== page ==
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Bats in the Belfry

“It was a queer-looking building to find among the prosperous houses of the pleasant-looking road, and Grenville was aware of a feeling of apprehension, quite unreasonable, at the sight of the dark massive structure.”

Bats in the Belfry, E.C.R. Lorac



Bats in the Belfry is another E.C.R. Lorac masterpiece. I thoroughly enjoy her mysteries, no matter the pseudonym they’re written under. Luckily, the British Library has reprinted several of her books and I still have a couple left to discover.


In her Shedunnit podcast, Caroline Crampton says of Bats in the Belfry: “Lorac’s version of London feels authentically of its time, too, with some of the slightly less central areas still retaining more of an insular, “village” feel.” I found this to be entirely true. The foggy banks, the cold rain, the city itself is so well described and given such energy and life through Lorac’s writing. It’s a grubby city, a bit gothic and grim at times, that we find ourselves in for this one.


The belfry of the book is a character in and of itself. The way it’s described, it’s a very neat and interesting building. If it were in better shape, it would be a fun place to live or work. As it is, the dark, dank corners and rooms make for creepy reading.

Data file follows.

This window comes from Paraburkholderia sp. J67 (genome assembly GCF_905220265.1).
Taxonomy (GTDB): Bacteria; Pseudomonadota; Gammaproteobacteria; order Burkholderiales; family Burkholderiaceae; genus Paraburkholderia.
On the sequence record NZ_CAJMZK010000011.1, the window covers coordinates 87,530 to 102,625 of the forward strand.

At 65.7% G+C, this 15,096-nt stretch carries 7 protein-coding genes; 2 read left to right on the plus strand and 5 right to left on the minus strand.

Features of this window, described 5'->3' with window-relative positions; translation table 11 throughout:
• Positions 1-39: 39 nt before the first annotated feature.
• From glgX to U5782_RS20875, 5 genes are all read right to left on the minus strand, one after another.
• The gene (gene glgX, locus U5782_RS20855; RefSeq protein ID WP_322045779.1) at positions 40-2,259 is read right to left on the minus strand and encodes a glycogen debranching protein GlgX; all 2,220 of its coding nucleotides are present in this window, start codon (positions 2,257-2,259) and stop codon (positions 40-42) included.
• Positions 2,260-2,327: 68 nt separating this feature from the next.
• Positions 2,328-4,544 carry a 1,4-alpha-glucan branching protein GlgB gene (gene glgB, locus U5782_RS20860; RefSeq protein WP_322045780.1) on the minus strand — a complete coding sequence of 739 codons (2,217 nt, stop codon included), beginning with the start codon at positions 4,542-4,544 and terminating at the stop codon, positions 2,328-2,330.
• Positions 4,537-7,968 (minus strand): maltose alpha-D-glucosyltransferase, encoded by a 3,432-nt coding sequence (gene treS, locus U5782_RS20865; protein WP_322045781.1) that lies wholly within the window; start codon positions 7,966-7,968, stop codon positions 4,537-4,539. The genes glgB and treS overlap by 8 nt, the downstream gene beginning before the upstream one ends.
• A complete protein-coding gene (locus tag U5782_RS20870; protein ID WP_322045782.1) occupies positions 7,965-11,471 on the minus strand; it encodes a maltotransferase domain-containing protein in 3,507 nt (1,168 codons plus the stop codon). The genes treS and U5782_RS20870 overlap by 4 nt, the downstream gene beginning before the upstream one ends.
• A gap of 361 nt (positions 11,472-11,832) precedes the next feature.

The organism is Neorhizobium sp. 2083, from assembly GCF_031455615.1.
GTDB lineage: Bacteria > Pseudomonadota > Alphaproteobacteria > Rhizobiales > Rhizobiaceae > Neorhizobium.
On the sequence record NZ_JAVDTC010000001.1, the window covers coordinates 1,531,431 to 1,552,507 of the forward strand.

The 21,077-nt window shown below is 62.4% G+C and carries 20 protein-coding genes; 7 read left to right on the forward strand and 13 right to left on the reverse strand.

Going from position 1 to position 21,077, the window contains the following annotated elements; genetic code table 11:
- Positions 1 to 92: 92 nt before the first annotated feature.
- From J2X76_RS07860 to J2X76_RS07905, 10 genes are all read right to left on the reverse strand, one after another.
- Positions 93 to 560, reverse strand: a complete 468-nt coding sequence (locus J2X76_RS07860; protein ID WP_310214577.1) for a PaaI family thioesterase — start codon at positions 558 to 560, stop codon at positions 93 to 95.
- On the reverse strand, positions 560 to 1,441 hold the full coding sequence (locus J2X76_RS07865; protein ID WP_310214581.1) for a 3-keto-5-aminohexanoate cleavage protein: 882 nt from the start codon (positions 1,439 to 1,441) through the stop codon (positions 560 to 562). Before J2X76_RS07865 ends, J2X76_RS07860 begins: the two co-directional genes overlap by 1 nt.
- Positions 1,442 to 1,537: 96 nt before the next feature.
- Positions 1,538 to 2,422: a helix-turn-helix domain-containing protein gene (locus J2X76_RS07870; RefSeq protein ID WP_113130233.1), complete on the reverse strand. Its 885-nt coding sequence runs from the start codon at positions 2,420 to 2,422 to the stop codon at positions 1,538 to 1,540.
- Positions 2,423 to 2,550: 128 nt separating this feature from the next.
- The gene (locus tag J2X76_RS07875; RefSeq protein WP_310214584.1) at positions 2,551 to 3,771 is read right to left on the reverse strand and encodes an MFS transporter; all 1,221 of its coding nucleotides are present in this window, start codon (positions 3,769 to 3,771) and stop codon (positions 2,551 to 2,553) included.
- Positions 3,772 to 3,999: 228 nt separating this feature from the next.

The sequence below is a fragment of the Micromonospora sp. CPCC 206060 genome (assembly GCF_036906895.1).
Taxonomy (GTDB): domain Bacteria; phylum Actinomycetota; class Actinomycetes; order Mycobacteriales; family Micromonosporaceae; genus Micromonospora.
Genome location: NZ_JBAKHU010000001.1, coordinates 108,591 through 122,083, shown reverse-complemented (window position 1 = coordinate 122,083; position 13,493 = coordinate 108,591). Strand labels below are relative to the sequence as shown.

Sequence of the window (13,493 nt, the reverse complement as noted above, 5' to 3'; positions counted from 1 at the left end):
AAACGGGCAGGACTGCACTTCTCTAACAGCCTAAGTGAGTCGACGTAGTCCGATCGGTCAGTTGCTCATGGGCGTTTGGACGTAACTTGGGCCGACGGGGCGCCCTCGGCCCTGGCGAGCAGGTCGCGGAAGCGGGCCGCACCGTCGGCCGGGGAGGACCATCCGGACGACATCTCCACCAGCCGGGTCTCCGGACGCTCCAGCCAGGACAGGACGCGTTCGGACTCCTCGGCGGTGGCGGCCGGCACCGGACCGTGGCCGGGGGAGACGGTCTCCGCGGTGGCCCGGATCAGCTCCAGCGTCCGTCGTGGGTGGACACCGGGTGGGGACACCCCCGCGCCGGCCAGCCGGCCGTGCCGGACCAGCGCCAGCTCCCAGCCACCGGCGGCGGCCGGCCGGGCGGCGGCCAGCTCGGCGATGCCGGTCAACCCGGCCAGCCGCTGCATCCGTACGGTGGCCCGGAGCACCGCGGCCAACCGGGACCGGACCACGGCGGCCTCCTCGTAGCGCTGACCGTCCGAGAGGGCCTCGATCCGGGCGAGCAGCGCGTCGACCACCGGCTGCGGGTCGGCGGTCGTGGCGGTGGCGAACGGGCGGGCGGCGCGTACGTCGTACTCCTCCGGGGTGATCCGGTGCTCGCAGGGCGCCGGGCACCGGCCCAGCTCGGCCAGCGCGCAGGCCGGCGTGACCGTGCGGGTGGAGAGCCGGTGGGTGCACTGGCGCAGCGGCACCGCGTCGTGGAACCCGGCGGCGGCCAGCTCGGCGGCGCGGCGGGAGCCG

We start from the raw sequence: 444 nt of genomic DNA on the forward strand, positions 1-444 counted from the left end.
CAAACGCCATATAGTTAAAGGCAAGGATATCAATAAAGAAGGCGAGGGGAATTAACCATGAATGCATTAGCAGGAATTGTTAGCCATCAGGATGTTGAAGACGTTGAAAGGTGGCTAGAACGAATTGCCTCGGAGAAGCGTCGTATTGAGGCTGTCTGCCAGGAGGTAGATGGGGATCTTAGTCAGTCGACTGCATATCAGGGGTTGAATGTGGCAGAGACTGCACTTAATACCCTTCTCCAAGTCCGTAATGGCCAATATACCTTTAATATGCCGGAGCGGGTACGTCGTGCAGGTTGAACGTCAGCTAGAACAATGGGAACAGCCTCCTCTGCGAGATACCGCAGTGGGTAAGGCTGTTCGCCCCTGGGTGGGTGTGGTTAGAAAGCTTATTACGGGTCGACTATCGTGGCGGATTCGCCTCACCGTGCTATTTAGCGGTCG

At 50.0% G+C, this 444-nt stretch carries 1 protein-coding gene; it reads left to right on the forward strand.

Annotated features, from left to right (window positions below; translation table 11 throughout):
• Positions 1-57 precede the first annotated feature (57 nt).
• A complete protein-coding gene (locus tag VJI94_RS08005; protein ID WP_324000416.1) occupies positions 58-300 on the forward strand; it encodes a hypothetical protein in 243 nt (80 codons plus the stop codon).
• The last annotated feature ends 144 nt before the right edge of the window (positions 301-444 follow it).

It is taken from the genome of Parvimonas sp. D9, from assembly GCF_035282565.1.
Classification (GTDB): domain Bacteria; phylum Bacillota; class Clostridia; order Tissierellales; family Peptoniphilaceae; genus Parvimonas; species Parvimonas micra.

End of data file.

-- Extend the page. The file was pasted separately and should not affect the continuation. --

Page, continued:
As for the “’village’ feel” Crampton mentions… I would love either of the small houses that Neil Rockingham or Robert Grenville inhabits. They sound delightfully forgotten in time, the city growing up around them. The perfect little homes to hide out and read or write in.


I can’t recommend Lorac highly enough. Bats in the Belfry was a tricky murder to figure out. And, once again, I only sort of halfway figured it out. I was suspicious early on, but then discarded my idea. Turns out, I would have been right if I’d kept on. Oh well… not figuring out the whodunnit never ruins mystery reading for me.


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